In the first part of this blog I wrote about The Big Idea and how focusing too narrowly doesn’t create sustainable change. Instead a more successful strategy is to test out many ideas. There are a myriad of ways to work through changing your relationships, changing your career, or changing your life. It’s just a question of trying them out.
My Spoon by Spoon project has been a bit of a marathon. I’ve interviewed over a hundred people from Australia to Saudi Arabia, San Fransisco to India and Venuzuela to Norway. They’ve ranged in age from 28 to 68 — all going through a host of changes. Here are a few of the things they are working on at the moment:
- Fola lives in Nigeria and has had some really challenging times. Both her parents died within six months of each other. She’s mid career change but wants to accept where she is: “I imagine I’m sitting on a bench at a railway station. I’m watching the scenery, enjoying a nice sunny day, while waiting for my train to arrive. I don’t know where my train is or when it will arrive, but I’m enjoying the view.”
- Andrew is Scottish and is working on how he sees the world. His mantra is: “Don’t compare yourself to other people. Stop living your life trying to keep up. You know we’re all different. Just be yourself, make yourself happy and realise that all these material things won’t actually do it.”
- Ana Marta is 32 and Portuguese and is normally positive and upbeat. She’s found herself reflecting, “Young people are full of excitement and joy and have this confidence in the future. Everything is just going to be great. And I guess as we grow a bit older, maybe we lose that. I want to work on having it again.”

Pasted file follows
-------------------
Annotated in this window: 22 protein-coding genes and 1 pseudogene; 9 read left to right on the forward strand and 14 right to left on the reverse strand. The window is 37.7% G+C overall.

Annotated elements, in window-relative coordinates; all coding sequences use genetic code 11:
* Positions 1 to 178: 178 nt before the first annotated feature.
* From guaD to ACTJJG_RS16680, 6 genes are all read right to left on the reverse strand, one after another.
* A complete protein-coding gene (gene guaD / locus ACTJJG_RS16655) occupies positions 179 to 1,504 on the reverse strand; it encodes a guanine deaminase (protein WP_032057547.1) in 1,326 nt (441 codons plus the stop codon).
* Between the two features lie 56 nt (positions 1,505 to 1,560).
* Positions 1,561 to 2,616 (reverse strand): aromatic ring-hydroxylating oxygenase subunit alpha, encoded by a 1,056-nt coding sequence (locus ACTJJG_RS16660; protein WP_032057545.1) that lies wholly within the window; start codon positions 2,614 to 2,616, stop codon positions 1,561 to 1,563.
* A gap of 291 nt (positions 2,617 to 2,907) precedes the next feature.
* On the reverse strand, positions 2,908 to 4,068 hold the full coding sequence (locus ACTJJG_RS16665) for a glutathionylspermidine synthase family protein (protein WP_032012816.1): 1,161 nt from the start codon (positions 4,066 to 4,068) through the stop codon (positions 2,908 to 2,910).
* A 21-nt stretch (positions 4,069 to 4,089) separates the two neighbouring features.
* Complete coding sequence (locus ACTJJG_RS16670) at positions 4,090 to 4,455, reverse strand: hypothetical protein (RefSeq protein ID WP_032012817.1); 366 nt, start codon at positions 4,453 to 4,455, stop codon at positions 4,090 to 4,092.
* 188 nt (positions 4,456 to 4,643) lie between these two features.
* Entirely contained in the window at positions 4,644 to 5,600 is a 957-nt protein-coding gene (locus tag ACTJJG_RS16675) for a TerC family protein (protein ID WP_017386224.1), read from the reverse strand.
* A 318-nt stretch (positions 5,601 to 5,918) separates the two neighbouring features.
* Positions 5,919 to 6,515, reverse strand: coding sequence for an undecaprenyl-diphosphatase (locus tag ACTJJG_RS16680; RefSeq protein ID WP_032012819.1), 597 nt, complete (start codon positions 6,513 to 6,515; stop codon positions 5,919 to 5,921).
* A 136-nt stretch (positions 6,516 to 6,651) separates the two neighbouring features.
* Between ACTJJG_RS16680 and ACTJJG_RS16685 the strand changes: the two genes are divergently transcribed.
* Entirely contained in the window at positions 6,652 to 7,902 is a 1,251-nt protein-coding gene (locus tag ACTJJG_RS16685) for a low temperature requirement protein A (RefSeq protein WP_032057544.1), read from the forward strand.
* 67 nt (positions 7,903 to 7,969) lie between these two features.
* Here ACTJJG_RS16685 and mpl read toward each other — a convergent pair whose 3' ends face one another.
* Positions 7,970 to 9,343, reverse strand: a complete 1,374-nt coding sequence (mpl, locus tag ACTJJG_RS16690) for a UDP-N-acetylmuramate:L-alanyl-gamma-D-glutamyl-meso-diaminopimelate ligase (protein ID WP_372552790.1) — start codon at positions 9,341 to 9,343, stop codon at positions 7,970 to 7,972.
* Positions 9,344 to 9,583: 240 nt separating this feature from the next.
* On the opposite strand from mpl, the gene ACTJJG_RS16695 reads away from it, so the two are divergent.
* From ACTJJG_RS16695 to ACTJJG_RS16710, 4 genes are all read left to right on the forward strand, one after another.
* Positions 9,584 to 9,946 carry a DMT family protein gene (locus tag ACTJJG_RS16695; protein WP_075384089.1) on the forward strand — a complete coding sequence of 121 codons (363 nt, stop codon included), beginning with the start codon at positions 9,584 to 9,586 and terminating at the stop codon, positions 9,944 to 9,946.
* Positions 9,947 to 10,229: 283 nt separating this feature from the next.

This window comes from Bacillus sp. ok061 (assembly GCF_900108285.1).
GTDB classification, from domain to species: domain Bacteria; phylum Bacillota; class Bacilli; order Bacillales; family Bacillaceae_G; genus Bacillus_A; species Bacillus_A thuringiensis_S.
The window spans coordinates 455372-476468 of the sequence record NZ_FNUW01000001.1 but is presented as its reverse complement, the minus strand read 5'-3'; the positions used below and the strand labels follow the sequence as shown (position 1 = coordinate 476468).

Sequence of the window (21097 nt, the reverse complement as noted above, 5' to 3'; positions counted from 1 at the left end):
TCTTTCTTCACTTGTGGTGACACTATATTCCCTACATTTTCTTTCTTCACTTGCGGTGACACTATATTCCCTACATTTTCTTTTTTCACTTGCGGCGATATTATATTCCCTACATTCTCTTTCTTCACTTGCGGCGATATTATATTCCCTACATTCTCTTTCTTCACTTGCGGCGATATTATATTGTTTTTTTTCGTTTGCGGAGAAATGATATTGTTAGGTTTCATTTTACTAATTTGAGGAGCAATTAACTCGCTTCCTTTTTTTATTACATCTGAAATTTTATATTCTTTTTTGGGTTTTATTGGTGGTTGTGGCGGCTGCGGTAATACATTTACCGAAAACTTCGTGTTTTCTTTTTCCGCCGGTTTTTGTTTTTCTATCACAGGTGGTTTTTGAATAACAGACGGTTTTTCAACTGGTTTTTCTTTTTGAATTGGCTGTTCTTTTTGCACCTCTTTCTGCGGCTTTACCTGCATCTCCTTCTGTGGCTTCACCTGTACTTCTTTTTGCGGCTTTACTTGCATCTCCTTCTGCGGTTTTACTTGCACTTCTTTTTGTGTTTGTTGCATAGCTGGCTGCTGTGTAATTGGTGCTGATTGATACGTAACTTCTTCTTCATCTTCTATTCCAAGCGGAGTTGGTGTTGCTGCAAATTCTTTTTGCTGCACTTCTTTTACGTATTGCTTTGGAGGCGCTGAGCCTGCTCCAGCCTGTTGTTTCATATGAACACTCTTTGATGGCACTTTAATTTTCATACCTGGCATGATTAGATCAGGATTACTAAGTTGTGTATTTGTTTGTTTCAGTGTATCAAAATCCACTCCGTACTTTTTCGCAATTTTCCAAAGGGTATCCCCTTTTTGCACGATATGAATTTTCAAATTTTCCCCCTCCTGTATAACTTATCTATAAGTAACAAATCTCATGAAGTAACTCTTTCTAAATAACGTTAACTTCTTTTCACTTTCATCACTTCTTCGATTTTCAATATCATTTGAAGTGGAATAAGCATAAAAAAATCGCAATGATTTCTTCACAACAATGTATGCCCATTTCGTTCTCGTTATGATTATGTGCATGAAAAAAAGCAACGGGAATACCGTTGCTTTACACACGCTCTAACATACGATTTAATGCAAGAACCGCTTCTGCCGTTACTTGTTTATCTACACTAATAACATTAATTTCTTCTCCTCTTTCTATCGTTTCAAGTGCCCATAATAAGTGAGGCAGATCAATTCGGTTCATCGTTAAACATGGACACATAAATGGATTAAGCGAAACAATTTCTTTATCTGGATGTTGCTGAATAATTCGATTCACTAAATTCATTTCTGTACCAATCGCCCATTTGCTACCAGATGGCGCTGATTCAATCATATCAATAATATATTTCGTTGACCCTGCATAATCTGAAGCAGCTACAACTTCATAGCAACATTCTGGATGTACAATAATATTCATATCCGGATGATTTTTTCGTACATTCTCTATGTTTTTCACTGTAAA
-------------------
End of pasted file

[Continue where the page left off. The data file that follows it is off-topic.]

- Jacqui lives in Switzerland. She has just started a new resilience business. She says the work is, “born of burnout. Mine. My mission is to empower busy humans with tangible tools to manage stress, enhance wellbeing and build reserves to not only survive, but thrive through difficult times.” It’s early days but already she’s getting a lot of interest.
- Lucy was a lawyer but quit in her late twenties to set up a de-cluttering business. It’s now very successful. She has moved away from the goal-driven, hard and fast environment she used to work in. “When you set yourself a goal, don’t think that when you achieve that goal it’s going to make you happy. You have to learn to live in the present and enjoy the process. Enjoy what you’ve got. Enjoy learning, because the end goal isn’t the point.”
- Malcolm used to be a partner in a professional services firm. He wants to keep using his brain and to keep learning. So at 65 he has just set up a T-shirt mail order business, where he develops all the clothing designs himself and has built a website to manage it.
3) Lifestyle and help:
- Anupa is 52 and was diagnosed with an autoimmune disease but found the medication had bad side effects. She has been on a number of ayurvedic retreats and says, “It makes my body light and balanced and I feel a lot of energy. I used to feel a lot of fatigue, pain and stiffness in the morning. I don’t have that anymore.”
- Nick is in his fifties and realised he needed help. “It was all coming to a head at my last company. All the things you’d associate with stress — anxiety and lack of self confidence.” So he booked himself 12-weeks of Cognitive Behavioural Therapy, which he found incredibly useful.
- Andy has been working on his diet: “I am flexitarian but I have periods where I go vegetarian, and recently I had a vegan week. I have no intention of being vegan but I have had some really delicious meals. I’ve been genuinely surprised at how good they were.”
So my Big Idea is that we need to stop looking for The Big Idea. We need to stop searching for a panacea. We need to be more omnivirous in our problem solving. There is no single way to get out of a hole — a global pandemic, an unhappy relationship or a career rut. There are no blueprints. There are just ideas and different ways. Some will work and some won’t. The only way we will find out is by trying them.
This is part of a series called Spoon by Spoon — a project I’m running interviewing 100 people going through career, relationship and wider life changes. Each week I’ll share the themes — how they are getting back on track and the wisdom they are developing as they work their way through.
Photo copyright of Charlotte Sheridan